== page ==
The 28th we moved out. Martha helped with cleaning the bedroom and bathroom we used and I packed everything. Peter was in the morning at the studio and he came back with some bad news. The studio was as empty as I first saw it. The owners had family over and this probably made it harder to combine it with the finishing it. This was a setback. The coating still had to be done and that would take longer than 24 hours and then everything else had to be installed… We had half a day to find a place to stay and it was high season for tourists. So we had all or belongings in the car, no place to stay and we didn’t know how long it would take. It felt really devastating, because this would (unnecessary) cost us a lot and we really had to be careful with our money. Peter turned down another apartment earlier that month that was maybe a bit more expensive per month, but it was including electricity (and furniture). So I was really counting on this studio and when we were in the car alongside the road, towards a friend that could give us a place to sit down and arrange a place to stay, I had a little breakdown. It is difficult to describe the frustration and desperateness I felt because we had no place to sleep. A lot of uncertainty with probably throwing money away that we really needed. Lucky for me I had Peter in the car next to me. Peter was as stable as a rock and helped me with getting myself back together and focus on a solution. There is always a solution. Since the prices on Bonaire are insane, a lot of our friends had already friends or family over and the hostels and bed and breakfasts (100-200$ a night) were fully booked. For that night we were lucky, our friend prepared a bed and we could stay there for the night. The next day we continued our quest and then we got lucky! Central Hotel Bonaire had a room free for two nights for only 75$ a night! Although not planned, I decided to see it as a mini-holiday and enjoy being in a hotel, which was a long time ago. Peter had contact with the owner of the studio and he would make it ready for us to stay after those two nights. Fingers crossed.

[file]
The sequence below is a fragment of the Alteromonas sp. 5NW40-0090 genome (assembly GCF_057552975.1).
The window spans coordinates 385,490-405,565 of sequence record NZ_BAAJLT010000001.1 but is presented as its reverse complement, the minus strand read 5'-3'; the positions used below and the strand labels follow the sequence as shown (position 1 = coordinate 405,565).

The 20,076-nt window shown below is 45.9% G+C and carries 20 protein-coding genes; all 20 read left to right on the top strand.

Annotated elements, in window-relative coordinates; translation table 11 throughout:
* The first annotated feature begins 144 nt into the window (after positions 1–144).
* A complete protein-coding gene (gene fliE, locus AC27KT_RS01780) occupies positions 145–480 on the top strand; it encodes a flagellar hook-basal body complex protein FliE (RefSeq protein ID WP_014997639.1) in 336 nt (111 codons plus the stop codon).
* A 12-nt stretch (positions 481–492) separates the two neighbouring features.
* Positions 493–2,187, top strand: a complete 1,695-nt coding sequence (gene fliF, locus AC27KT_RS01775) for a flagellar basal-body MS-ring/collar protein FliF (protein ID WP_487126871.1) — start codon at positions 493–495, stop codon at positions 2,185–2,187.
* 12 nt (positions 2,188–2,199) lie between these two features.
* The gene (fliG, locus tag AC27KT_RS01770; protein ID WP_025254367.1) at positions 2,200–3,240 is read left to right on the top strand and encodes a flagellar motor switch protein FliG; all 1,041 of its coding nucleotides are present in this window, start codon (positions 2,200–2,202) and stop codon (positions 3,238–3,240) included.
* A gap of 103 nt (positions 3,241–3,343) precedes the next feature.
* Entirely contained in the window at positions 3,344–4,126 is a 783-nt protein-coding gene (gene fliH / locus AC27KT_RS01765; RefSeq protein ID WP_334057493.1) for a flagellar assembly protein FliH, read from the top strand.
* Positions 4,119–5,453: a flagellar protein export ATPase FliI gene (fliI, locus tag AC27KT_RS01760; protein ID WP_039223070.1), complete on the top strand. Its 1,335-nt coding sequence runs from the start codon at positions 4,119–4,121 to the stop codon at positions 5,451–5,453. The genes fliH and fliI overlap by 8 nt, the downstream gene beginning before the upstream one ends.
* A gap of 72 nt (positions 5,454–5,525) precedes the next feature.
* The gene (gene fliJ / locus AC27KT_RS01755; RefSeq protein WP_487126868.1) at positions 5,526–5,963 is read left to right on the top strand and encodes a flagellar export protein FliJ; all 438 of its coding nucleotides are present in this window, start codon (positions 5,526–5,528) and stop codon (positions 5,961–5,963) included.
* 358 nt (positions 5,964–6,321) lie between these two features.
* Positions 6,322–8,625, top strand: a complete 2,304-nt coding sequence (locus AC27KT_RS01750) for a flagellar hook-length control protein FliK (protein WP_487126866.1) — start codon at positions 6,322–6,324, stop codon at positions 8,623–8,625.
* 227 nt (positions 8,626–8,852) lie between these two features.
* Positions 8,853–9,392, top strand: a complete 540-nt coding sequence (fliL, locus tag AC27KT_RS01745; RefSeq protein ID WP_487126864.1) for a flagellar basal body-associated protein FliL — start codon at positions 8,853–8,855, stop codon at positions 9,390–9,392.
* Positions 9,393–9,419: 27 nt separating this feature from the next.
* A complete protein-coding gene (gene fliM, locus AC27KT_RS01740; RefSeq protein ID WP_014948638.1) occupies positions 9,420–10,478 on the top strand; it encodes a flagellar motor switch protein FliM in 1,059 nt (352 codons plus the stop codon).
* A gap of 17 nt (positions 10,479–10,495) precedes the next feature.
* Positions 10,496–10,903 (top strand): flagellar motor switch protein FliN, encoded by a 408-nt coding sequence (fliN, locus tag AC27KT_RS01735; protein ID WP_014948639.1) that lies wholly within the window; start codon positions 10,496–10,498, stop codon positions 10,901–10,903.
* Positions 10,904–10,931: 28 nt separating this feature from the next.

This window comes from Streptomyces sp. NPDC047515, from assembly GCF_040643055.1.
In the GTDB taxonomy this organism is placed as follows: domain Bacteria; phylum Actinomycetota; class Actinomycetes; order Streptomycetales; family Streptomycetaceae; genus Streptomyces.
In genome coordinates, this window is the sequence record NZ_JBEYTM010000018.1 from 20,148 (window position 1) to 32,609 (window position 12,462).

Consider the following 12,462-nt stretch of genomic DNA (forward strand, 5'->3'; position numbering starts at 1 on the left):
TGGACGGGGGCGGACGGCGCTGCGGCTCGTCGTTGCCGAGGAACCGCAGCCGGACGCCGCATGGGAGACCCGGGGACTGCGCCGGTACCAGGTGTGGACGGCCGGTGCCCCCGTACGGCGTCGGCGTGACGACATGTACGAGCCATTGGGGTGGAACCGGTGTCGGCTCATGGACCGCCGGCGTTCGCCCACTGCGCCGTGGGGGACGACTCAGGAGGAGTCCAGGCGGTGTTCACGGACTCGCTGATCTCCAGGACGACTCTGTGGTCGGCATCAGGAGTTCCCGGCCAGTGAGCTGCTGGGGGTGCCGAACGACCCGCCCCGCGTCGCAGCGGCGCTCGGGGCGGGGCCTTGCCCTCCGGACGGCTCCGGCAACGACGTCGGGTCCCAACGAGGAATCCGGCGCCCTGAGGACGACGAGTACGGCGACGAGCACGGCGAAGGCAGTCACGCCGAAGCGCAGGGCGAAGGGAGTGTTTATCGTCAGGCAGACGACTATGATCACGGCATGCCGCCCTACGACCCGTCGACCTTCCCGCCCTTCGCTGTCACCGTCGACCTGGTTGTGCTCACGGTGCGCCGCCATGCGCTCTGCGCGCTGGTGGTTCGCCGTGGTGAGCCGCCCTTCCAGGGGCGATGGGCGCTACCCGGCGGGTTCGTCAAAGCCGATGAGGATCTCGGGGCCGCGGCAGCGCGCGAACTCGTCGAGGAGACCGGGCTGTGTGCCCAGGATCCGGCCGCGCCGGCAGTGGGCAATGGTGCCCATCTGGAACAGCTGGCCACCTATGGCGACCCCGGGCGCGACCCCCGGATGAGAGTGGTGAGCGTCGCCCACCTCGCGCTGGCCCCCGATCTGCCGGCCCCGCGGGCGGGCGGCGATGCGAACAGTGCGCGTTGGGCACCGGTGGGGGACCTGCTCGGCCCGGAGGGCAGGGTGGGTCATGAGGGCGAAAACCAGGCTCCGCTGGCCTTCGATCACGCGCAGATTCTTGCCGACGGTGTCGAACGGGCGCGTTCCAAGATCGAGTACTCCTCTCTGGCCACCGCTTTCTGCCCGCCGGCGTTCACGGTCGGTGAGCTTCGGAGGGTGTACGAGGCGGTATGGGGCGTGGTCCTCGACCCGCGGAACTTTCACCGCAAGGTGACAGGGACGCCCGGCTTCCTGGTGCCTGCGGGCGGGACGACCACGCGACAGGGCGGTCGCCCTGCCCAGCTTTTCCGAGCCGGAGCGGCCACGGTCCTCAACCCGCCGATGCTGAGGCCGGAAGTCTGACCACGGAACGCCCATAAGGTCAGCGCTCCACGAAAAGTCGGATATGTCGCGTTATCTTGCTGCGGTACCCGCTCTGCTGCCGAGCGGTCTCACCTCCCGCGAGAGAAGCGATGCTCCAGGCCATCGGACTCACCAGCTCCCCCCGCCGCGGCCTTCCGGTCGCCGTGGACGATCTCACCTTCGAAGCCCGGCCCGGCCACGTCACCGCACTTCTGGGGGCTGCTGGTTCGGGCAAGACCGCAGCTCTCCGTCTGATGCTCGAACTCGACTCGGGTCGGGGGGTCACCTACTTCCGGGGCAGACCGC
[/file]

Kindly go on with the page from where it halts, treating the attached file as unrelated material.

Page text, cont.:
The stay at the Central Hotel Bonaire was nice. We had a room on the second floor, with a balcony and view over the ‘city’ Kralendijk. It was well organized and comfortable. I can really recommend it, as it was relatively cheap for the room we got and centrally localized. I never saw the surroundings from this view (there are not many high buildings in Bonaire, at least, not yet) and it was easy going out and in with the pass-system, the person at the desk was very friendly and there was great coffee downstairs.